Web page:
Actually, both hosted and self hosted bloggers can be successful. It all depends on the goals of the individual blogger. Many "hobby" bloggers who are blogging for fun or to connect with other like-minded folks, may be more drawn to a hosted blog opportunity. Those that may be blogging as a business itself, or as part of an overall content marketing program, may be more inclined to use self hosting to have more control over the business aspects of the site. Plus, as discussed earlier, for-profit blogging may be prohibited on hosted blog sites.
One thing is for sure. Know the pros and cons of each option BEFORE signing on!
Why I Moved Back to a Hosted Blog... But Maybe Not Forever
I started my blogging career as many bloggers do on WordPress.com, the hosted version of WordPress. Since I wasn't too sure about this whole adventure, it provided an easy way to get started in the blogosphere at low cost. I actually liked it until blogging became more integral to my business goals of gaining revenues from advertising.
So I moved my blog over to the self hosted WordPress.org platform. I featured Google AdSense ads and blatantly promoted my promotions business since I now owned the right to do so! I also started an additional blog on a related marketing topic. After about four years, I closed both blogs. Costs to maintain, in both time and hard dollars, were not getting covered by the pittance in advertising revenues generated. Plus, my business focus had changed which made it counterproductive to continue.
What to do now? I still wanted to have a home for my blog content which was popular and getting web traffic. I saw a tweet about a hosted blog site where writers could maintain their copyrights to content, plus get a share of advertising revenues. So I moved my blogging operation there.
Of course, I had to rebuild traffic to any posts I republished on the new site. It has proved to be a good move that allowed me to connect with a new audience. Even though the advertising revenue isn't stellar, all the backend tech maintenance and cost is absorbed by the host site. So, except for my time to write posts (which I would have expended even if I kept my self hosted blog), my blog is in the black, instead of in the red.
But will I stay here for the rest of my blog career? I'm not sure. The host site could change or close, requiring me to again make a hosted or self hosted decision. Monitoring of my results, compared with my current business objectives, will be the key determining factor.
This article is accurate and true to the best of the author’s knowledge. Content is for informational or entertainment purposes only and does not substitute for personal counsel or professional advice in business, financial, legal, or technical matters.
© 2017 Heidi Thorne
Heidi Thorne (author) from Chicago Area on September 22, 2020:
You're so welcome, Dale! I would feel weird about sharing anything other than real world experience and observation. I see the "academics" or "gurus" all the time and just shake my head. Sad thing is that people believe them.
Appreciate you reading the post and commenting! Have a great day!
Dale Anderson from The High Seas on September 21, 2020:
This was good. It's always nice to get real feedback from people that actually have experience rather than 'academics' who want to share their theories with you. Thanks for sharing this.
Tammy Winters from Oregon on August 31, 2020:
You too Heidi!
Heidi Thorne (author) from Chicago Area on August 31, 2020:
You're welcome, Tammy! Thanks for reading and taking the time to comment. Have a great week!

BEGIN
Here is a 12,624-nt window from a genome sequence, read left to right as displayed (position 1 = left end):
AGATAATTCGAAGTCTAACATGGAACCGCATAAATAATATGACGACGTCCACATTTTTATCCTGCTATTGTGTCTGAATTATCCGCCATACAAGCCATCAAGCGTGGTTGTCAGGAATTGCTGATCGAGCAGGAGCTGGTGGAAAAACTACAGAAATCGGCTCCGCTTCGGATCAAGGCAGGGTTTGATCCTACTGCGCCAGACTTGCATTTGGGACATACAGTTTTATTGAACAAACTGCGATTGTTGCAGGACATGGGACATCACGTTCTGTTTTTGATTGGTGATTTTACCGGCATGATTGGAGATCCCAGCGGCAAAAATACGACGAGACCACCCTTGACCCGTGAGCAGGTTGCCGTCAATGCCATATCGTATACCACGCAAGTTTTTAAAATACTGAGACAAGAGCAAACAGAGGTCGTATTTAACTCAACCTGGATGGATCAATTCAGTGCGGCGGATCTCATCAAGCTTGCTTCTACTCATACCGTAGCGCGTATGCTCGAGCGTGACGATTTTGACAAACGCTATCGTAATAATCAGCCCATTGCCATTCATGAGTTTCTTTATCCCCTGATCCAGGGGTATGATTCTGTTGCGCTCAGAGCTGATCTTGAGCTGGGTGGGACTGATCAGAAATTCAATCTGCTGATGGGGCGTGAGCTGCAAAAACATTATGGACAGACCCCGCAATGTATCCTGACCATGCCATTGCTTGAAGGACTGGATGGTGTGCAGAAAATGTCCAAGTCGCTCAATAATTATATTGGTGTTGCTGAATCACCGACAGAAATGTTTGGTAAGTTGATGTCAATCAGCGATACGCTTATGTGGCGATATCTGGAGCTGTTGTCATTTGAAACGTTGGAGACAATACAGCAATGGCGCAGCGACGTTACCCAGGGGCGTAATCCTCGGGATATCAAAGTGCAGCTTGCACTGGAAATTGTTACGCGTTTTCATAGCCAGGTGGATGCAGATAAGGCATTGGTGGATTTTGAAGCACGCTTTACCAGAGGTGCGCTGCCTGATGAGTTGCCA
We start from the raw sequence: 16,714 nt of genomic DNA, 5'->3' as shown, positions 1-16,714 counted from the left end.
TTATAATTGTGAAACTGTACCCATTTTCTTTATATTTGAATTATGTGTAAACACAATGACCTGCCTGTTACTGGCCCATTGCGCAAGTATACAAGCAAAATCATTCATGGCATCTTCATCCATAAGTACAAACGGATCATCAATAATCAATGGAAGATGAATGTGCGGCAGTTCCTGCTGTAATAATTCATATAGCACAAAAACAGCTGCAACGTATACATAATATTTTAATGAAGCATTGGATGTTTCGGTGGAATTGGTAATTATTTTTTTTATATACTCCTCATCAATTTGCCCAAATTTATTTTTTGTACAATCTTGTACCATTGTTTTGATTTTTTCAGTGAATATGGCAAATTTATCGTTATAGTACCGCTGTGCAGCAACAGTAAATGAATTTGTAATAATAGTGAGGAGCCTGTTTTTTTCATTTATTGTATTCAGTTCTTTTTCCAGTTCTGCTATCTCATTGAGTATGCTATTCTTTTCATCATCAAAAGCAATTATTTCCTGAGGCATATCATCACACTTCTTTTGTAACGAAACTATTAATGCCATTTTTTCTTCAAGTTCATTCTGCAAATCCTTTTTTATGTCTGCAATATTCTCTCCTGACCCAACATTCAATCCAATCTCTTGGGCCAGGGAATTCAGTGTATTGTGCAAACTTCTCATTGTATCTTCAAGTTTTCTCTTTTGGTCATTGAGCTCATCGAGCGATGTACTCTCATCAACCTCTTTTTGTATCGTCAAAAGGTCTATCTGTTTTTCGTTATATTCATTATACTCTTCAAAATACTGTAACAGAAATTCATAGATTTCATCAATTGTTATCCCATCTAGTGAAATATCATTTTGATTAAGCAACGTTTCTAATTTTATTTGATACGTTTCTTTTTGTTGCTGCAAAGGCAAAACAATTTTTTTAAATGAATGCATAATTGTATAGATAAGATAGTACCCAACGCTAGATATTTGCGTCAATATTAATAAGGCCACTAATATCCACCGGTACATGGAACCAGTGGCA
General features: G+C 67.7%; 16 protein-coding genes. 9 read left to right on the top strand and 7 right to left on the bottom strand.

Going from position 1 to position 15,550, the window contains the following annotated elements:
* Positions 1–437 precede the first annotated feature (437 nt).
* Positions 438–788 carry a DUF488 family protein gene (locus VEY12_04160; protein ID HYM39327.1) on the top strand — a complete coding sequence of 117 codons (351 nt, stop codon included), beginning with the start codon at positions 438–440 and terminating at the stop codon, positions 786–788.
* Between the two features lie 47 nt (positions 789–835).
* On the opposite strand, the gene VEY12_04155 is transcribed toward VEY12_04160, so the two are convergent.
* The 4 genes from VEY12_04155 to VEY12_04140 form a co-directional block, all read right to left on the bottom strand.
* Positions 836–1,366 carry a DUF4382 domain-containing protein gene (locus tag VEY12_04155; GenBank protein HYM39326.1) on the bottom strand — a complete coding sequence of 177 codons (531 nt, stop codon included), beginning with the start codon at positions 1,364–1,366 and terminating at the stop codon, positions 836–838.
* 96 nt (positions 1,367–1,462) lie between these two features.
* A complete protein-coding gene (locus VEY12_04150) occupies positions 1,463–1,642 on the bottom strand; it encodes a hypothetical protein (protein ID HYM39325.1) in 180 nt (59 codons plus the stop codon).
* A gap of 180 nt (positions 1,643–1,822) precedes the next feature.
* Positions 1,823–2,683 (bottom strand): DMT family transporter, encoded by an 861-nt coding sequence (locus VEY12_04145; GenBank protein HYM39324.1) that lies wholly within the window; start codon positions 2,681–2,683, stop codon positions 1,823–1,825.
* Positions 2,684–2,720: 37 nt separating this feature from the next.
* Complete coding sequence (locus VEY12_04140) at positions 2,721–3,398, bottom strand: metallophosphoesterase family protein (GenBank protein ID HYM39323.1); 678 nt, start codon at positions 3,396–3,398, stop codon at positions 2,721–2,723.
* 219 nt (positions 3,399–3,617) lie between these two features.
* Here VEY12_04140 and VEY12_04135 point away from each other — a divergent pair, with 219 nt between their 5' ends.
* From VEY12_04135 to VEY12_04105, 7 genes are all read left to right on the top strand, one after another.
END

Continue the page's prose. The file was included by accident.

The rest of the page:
Tammy Winters from Oregon on August 30, 2020:
Great info... Thanks for sharing
Heidi Thorne (author) from Chicago Area on June 19, 2020:
Thanks for reading and the kind words, Shikha! Have a great day!
Shikha Vashisth on June 15, 2020:
Nice post. I agree with you.
Heidi Thorne (author) from Chicago Area on January 18, 2019:
Hi, John! I agree that going the hosted route is a good way to test the blogging waters. I did that early on and was glad for the experience, even though I did move to a self hosted situation later.
Thanks so much for stopping by and commenting! Have a great day!
JOHN MULINDI from Nairobi-Kenya on January 18, 2019:
I think a Hosted blog is good for new bloggers to gain some experience in blogging, then they can move to self hosting, which may require more on the part of the blogger especially with regard to blog maintenance and upkeep.
Heidi Thorne (author) from Chicago Area on June 01, 2017:
Well, billybuc, they were two posts that were tightly integrated and I wanted to get them out of my head and on to the web before I lost my train of thought. I hope it helps any writers you share it with. Thanks so much for stopping by and have a terrific day!
Bill Holland from Olympia, WA on June 01, 2017:
I continue to fall behind and you pick this week for two posts? Thanks a lot, friend! LOL Seriously great information here, and I know quite a few writers who need this information....and I always benefit from your wisdom. Thanks a bunch, Heidi, and Happy Thursday to you.
Heidi Thorne (author) from Chicago Area on June 01, 2017:
Flourish, glad you found it helpful. I have been able to get some greater insight on my HP experience by connecting it to my Google Analytics account. In fact, it's way, way interesting! For example, I learned that I was getting traffic from Pinterest. I'm barely on Pinterest. But people are pinning my hubs. Go figure.
In all honesty, I believe there is still some money to be made from blogging... just not what it once was. This is, as you note, due to too many blogs. But it's also due to constant changes with Google and paradigm shifts in advertising (no banner ads, ad blockers, more emphasis on influencer marketing, etc.). So if I've helped even one newbie blogger go into it with eyes wide open as to the costs, I've accomplished something.
Thanks, as always, for adding your thoughts and insight to the conversation! Have a beautiful day!
FlourishAnyway from USA on May 31, 2017:
This was very helpful. It's unfortunate that HP doesn't share keyword and other relevant information. They should at least do it as an editing experiment. With all the blogs out there is there still money to be made self-hosting a blog? The costs seem to go on and on.
Heidi Thorne (author) from Chicago Area on May 31, 2017:
Hi Venkatachari! Glad you found it helpful. Thanks for stopping by and have a great day!
Venkatachari M from Hyderabad, India on May 31, 2017:
Very informative and useful article for all writers and bloggers which will help them in choosing their correct platform.
Heidi Thorne (author) from Chicago Area on May 31, 2017:
Elizabeth, in simplest terms, self hosted means that you pay for and control all aspects of the blog, including tech maintenance. With hosted sites (like this HubPages site) you do not. It looks like you just joined HubPages a few hours ago. After you've been here a while, I think the difference will become clearer.
Elizabeth000 on May 30, 2017:
I still don't know what self hosted blog means please could you make it easier ?